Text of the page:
"Everybody needs beauty as well as bread, places to play in and pray in, where nature may heal
and give strength to body and soul." - John Muir   Get Kids Outdoors - Get Active - Get Walking

skip



Security and Privacy Guide


How to Encrypt Files or Your Whole Hard Drive

If you want to keep using Windows, I strongly recommend saving your files with the fourth option below.

Options

(from next to least secure to most secure)

  1. in encrypted folders (next to least secure)(Microsoft recommends never encrypting individual files - least secure, and encrypting the folders instead. However, you may consider making an exception when sending them to someone else. After sending it, securely erase the file, or encrypt the folder it's in.)
  2. on an encrypted partition (more secure)
  3. on an encrypted hard disk drive (even more secure, especially on laptops - see note below)
  4. on encrypted removable media, and your encryption key on a separate encrypted removable medium, and encrypting your whole hard disk drive (most secure, especially on laptops - see note below)

Note: ''Normally, after you power on a computer and it goes through its memory test, the boot loader will load the OS. When you install drive encryption software [and encrypt the whole hard disk drive], it modifies the boot loader to run instead of Windows on boot. The encryption software then authenticates the user, and, on success, loads Windows.'' - NetworkComputing.com

File Encryption Hardware and Software

skip

Encrypting Your Whole Hard Disk Drive

skip

Note: I strongly recommend encrypting your real operating system, as well as your data, with one of the software programs in this section.

As mentioned earlier: skip

The alternative to these options is to encrypt your whole hard drive with full disk encryption software and save the key, or password, on an encrypted removable medium.

Warning: Encrypting a whole hard drive once in a while corrupts the data stored on it.

I strongly recommend creating an image of your hard drive with one of these disk imagers and saving it to a separate storage medium before installing any full disk encryption program.

Encrypt your single or dual-boot system's whole hard disk drive or drives with one of the following software programs.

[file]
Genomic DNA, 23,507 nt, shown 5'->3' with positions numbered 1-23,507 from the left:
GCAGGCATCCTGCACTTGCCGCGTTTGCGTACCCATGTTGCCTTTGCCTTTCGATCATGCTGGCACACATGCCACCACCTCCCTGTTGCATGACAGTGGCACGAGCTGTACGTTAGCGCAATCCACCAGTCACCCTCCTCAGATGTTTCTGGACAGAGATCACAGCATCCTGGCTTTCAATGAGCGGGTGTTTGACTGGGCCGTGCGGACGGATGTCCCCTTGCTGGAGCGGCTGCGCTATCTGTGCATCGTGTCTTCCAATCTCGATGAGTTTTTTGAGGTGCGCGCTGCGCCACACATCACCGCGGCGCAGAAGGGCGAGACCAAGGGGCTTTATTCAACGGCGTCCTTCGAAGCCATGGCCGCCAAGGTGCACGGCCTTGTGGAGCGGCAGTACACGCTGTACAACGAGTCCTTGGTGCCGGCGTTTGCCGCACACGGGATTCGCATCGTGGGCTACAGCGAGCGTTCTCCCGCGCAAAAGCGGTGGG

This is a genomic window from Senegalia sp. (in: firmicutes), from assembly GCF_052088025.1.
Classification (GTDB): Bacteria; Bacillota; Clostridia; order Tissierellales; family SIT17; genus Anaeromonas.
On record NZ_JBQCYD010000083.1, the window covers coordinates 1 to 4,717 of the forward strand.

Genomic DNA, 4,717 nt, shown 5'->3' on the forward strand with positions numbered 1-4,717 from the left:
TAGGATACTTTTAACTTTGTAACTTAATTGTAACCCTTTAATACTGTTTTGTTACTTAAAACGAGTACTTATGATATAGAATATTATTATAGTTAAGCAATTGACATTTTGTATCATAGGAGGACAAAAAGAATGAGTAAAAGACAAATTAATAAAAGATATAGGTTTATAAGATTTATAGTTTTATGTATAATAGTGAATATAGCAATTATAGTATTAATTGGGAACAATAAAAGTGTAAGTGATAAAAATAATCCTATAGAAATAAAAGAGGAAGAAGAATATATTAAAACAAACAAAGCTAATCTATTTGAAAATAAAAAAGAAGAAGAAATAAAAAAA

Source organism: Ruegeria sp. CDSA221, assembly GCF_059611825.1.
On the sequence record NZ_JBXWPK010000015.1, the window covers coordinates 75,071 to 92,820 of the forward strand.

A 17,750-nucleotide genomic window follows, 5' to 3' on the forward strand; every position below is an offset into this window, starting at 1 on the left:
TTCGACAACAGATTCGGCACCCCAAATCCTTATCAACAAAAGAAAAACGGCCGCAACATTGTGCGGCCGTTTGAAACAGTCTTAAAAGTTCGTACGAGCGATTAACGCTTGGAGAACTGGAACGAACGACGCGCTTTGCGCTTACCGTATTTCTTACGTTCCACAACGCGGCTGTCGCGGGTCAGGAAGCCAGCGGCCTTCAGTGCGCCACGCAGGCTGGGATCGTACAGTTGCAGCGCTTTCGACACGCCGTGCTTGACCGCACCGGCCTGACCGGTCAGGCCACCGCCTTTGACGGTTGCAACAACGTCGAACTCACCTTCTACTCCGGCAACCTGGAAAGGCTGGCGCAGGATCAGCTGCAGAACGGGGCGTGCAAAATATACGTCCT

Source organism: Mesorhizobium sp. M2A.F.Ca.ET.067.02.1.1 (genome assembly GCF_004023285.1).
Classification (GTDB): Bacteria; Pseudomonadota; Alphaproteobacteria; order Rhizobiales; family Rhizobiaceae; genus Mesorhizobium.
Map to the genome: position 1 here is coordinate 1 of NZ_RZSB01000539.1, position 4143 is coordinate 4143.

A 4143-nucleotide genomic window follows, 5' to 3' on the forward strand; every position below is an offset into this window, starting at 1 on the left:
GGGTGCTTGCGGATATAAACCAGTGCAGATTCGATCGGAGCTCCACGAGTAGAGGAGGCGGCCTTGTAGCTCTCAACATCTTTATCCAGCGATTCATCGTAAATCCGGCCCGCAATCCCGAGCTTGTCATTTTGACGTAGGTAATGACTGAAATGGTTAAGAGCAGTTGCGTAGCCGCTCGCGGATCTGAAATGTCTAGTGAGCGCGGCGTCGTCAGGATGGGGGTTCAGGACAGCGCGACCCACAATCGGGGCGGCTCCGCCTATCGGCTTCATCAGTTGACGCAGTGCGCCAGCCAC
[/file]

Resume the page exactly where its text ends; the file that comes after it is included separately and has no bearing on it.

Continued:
Storing The SysKey

skip

''There are three modes in which Syskey operates. In mode one, enabled on all [Windows 2000, XP Pro and] Server 2003 computers by default, a system key is generated by the computer randomly and an encrypted version of the key is stored locally. In this mode, you can still restart the computer normally.''

''In mode 2, the system key is generated and stored in the same way as with mode 1, but an additional password, selected by the administrator, provides further protection. When you restart the computer, you must enter this system key password during startup. This additional password is not stored locally.''

''Mode 3 is the most secure method of operation. [emphasis added] The computer-generated key is stored on a floppy disk instead of locally. You can't start the computer unless you have physical possession of the floppy disk, as it must be inserted in the disk drive when you are prompted during startup.'' - article ''Securing Server 2003 Domain Controllers'' by Deb Shinder at WindowsSecurity.com

I strongly recommend storing your SysKey with mode 3, especially if you have a laptop / notebook.

Note: In Windows 2000, XP and 2003 ''Syskey mode 3 requires a floppy disk. No other type of removable media is supported for syskey storage [unfortunately].'' Windows Vista's BitLocker has a USB option. skip

ATTENTION: ''Do not store the key on an ERD [Emergency Repair Disk]. To do so would be to provide two items needed to attack your system in one location. Do make copies of the disk. Without it you cannot boot your Windows NT system.'' - article ''Protecting the SAM with Syskey'' by Roberta Bragg at Informit.com skip


Privacy Watch

For more articles on how to protect your private data, visit Privacy Watch. Few things are more valuable than your personal data. PC World Senior Associate Editor Andrew Brandt shows you how to protect it.


Security and Privacy Guide


Back to Navigation Links


Get notified when this page changes.

ChangeDetection.com
(requires free registration, has RSS option)
     It's Private


WatchThatPage.com
(requires free registration, has several options)


If you like my web site, tell your friends and family about it. (A window will appear if Javascript is enabled in your browser, and if you temporarily disable your popup blocker, if you have one.)

Recommend my web site to a friend for free.
powered by bravenet.com


Place a Pin on My Guestmap


Please read my disclaimer before visiting the following top sites.

  • Christian Top 1000
  •   Fish the Net's Top Christian Web Sites
  •   Crossmap's Christian Website Rankings
  •   Top Christian Web Sites

Brent's Place at brentsplace.info

©2000-2006 All rights reserved.

Naturalist Template provided by Designs by Darren. Released under a Creative Commons License.
Image of Half Dome provided by PD Photo and STUDIO7DESIGNS in Nautica 2.2 Template
Basic CSS Menu provided by CSS Play.